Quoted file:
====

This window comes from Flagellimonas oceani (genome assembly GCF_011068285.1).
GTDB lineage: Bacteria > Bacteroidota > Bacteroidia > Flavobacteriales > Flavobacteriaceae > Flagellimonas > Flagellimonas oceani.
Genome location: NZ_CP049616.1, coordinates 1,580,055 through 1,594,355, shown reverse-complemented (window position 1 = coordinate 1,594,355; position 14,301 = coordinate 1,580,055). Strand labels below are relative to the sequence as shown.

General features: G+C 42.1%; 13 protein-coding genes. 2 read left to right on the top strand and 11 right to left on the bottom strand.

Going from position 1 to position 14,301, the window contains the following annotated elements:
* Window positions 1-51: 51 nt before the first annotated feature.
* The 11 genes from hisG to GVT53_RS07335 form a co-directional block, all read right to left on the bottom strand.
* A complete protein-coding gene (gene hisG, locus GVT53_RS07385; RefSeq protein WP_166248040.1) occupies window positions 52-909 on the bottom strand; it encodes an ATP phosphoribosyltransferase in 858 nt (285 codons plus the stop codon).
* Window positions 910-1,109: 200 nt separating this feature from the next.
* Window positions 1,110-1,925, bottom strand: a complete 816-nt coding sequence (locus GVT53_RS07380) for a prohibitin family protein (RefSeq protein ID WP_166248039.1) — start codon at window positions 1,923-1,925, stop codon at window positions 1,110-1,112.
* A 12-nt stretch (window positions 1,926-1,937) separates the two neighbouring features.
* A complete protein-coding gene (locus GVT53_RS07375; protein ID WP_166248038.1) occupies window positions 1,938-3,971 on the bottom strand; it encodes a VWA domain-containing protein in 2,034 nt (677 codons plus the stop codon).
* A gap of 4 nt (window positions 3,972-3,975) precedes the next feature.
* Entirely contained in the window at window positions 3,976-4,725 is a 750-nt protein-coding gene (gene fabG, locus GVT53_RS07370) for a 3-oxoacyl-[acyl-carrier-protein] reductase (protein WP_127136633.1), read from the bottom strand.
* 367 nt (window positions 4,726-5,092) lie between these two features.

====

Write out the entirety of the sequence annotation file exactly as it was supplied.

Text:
This window comes from Flagellimonas oceani (genome assembly GCF_011068285.1).
GTDB lineage: Bacteria > Bacteroidota > Bacteroidia > Flavobacteriales > Flavobacteriaceae > Flagellimonas > Flagellimonas oceani.
Genome location: NZ_CP049616.1, coordinates 1,580,055 through 1,594,355, shown reverse-complemented (window position 1 = coordinate 1,594,355; position 14,301 = coordinate 1,580,055). Strand labels below are relative to the sequence as shown.

General features: G+C 42.1%; 13 protein-coding genes. 2 read left to right on the top strand and 11 right to left on the bottom strand.

Going from position 1 to position 14,301, the window contains the following annotated elements:
* Window positions 1-51: 51 nt before the first annotated feature.
* The 11 genes from hisG to GVT53_RS07335 form a co-directional block, all read right to left on the bottom strand.
* A complete protein-coding gene (gene hisG, locus GVT53_RS07385; RefSeq protein WP_166248040.1) occupies window positions 52-909 on the bottom strand; it encodes an ATP phosphoribosyltransferase in 858 nt (285 codons plus the stop codon).
* Window positions 910-1,109: 200 nt separating this feature from the next.
* Window positions 1,110-1,925, bottom strand: a complete 816-nt coding sequence (locus GVT53_RS07380) for a prohibitin family protein (RefSeq protein ID WP_166248039.1) — start codon at window positions 1,923-1,925, stop codon at window positions 1,110-1,112.
* A 12-nt stretch (window positions 1,926-1,937) separates the two neighbouring features.
* A complete protein-coding gene (locus GVT53_RS07375; protein ID WP_166248038.1) occupies window positions 1,938-3,971 on the bottom strand; it encodes a VWA domain-containing protein in 2,034 nt (677 codons plus the stop codon).
* A gap of 4 nt (window positions 3,972-3,975) precedes the next feature.
* Entirely contained in the window at window positions 3,976-4,725 is a 750-nt protein-coding gene (gene fabG, locus GVT53_RS07370) for a 3-oxoacyl-[acyl-carrier-protein] reductase (protein WP_127136633.1), read from the bottom strand.
* 367 nt (window positions 4,726-5,092) lie between these two features.